Stories

CONTENT WARNING

The following personal stories contain content pertaining to suicide and gun violence. These stories may be harmful or traumatizing to some people. We share these stories to promote discussion of family fire and potentially reduce and prevent future tragedies. Awareness enables change.

If you or someone you know is contemplating suicide, please call the free and confidential National Suicide Prevention Lifeline at 1-800-273-8255, or contact the Crisis Text Line by texting TALK to 741-741. Help is on the other end of the line.

Gun Suicide Prevention

Denise Marks Valencia, pennsylvania

My youngest daughter’s name was Emily Elizabeth Marks.

She inherited her father’s brown eyes and his cheerful smile. That smile could hide even the deepest pain.

From me she got her love of music and her quirky sense of humor.

She was pure joy.

On April 27 2012, Emily was a sophomore in college. She had spent the previous 3 days cramming for finals. She was to take her last one, anatomy, that morning.

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Adam Friedman Mill Valley, california

My grandfather was my hero. As someone who served in our military, to me, he exemplified so many values -- like courage and perseverance – that I really admired. Just around eight years ago, in August, I remember my mom coming into my bedroom and telling me that my grandfather had died. He shot himself with a gun. My grandfather’s death wasn’t something that was inevitable. It wasn’t something that had to happen. In the end, he had access to his firearms when he was in a moment of crisis and the situation ended really, really badly. It came from a place of such pain. And it only led to more pain for us.

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Khary Penebaker Milwaukee, wisconsin

Unfortunately, I can't tell you a lot about my mom because she was just 27 years old when she completed suicide with a gun. I was not even two years old, so I don't remember anything about her. I don't know what her voice sounds like. I don't know what it's like to have my own mother tell me that she loves me, or that she's proud of me. I was robbed of those special moments. A bullet stole her from me.

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Erin Dunkerly Pasadena, california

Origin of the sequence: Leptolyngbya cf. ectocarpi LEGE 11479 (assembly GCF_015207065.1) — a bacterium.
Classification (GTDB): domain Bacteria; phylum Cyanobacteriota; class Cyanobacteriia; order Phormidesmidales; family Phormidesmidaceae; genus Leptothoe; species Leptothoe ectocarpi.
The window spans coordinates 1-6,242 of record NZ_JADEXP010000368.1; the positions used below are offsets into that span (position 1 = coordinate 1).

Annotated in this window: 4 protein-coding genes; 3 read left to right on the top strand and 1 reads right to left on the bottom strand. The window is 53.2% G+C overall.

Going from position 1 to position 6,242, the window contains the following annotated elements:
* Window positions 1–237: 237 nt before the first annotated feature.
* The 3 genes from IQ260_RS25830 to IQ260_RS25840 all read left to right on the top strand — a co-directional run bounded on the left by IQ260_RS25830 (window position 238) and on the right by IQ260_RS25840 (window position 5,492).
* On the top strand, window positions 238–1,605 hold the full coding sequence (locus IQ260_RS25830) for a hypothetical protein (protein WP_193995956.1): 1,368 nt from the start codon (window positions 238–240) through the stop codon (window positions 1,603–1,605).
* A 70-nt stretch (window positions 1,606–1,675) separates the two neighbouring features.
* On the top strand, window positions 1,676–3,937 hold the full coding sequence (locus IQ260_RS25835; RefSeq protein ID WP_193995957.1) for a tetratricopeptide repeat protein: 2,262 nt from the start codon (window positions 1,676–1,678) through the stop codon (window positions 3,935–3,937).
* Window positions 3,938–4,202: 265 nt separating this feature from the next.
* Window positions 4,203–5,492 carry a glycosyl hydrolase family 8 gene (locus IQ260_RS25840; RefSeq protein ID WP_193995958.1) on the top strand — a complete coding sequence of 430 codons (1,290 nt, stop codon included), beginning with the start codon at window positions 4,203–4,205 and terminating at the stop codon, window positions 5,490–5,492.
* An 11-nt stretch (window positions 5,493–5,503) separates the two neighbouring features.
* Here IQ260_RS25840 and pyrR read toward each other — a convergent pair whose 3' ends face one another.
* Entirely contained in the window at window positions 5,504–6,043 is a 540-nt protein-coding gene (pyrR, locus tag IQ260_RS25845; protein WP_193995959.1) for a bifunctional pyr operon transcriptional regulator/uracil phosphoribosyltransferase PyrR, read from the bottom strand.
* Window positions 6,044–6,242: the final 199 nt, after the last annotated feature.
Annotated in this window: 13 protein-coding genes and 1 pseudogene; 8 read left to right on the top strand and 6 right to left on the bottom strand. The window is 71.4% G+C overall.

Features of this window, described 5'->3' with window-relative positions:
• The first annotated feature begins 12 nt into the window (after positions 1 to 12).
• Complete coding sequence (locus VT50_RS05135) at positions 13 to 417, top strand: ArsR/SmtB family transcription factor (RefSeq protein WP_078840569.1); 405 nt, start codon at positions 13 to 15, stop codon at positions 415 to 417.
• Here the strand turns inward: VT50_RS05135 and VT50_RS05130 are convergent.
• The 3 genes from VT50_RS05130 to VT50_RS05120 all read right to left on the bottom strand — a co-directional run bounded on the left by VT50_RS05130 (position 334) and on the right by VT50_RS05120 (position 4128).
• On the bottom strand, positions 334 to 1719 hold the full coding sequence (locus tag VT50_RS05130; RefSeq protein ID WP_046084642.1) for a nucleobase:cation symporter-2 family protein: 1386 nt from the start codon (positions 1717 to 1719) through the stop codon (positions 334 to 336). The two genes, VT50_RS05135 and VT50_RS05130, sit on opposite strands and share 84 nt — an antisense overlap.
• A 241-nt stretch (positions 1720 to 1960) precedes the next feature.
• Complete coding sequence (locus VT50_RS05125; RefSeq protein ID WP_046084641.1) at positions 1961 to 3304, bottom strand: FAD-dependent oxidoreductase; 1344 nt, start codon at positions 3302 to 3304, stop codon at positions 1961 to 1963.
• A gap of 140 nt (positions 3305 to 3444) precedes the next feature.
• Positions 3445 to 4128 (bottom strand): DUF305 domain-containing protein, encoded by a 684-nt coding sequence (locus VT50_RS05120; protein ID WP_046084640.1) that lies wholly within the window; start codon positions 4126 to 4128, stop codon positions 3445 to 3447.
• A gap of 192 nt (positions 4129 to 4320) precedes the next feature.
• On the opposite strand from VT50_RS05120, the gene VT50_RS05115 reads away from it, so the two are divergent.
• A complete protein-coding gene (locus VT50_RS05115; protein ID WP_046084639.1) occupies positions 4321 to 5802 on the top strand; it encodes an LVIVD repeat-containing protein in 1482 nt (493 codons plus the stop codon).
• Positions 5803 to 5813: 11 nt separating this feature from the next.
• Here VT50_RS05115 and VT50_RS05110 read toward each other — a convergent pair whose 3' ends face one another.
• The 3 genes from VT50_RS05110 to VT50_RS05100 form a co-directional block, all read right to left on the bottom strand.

My dad was a free spirit and he was very opinionated at times. He was a lot of fun to hang out with, and he was my good friend, actually.

I lost him in 2006. He had previously attempted suicide by other means and was able to get treatment, but this final time, he used a friend’s gun. He found the gun in a bedroom drawer, unsecured. Even though it was years ago that my dad died, the way I describe it for people is my dad shot himself and the bullet hit everyone in his life.

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Fenway Jones Fenton, michigan

The first friend I lost by suicide, his name was Jasper. And he was my gaming partner in crime. He was very compassionate and just cared for everyone like they were part of his family.

And then the second was one of my friends from my youth group, Tori. We hung out there every week. She was very bright and she had a great personality.

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Unintentional Shootings

Sean Smith Pembroke Pines, florida

June 5, 1989: when I got home, I was looking for my video games to play. I knew where they were hidden since I was such a curious little kid. But, instead of the video games, I found my dad’s gun. Pulled it out, thinking -- like I would with any other toy -- that I’d try to play with it. My sister was running out of the room, just as the gun went off. She died, instantly. Even thirty years later, I still remember it all like it was yesterday. I pray in the morning, and make sure I forgive myself and make sure I know that I was just a kid, and it was an accident. But something like this, it can happen in a millisecond, and change your life forever. By storing guns securely -- locked, unloaded and separately from ammunition -- we can keep our families safe and make sure they don’t experience the same tragedy.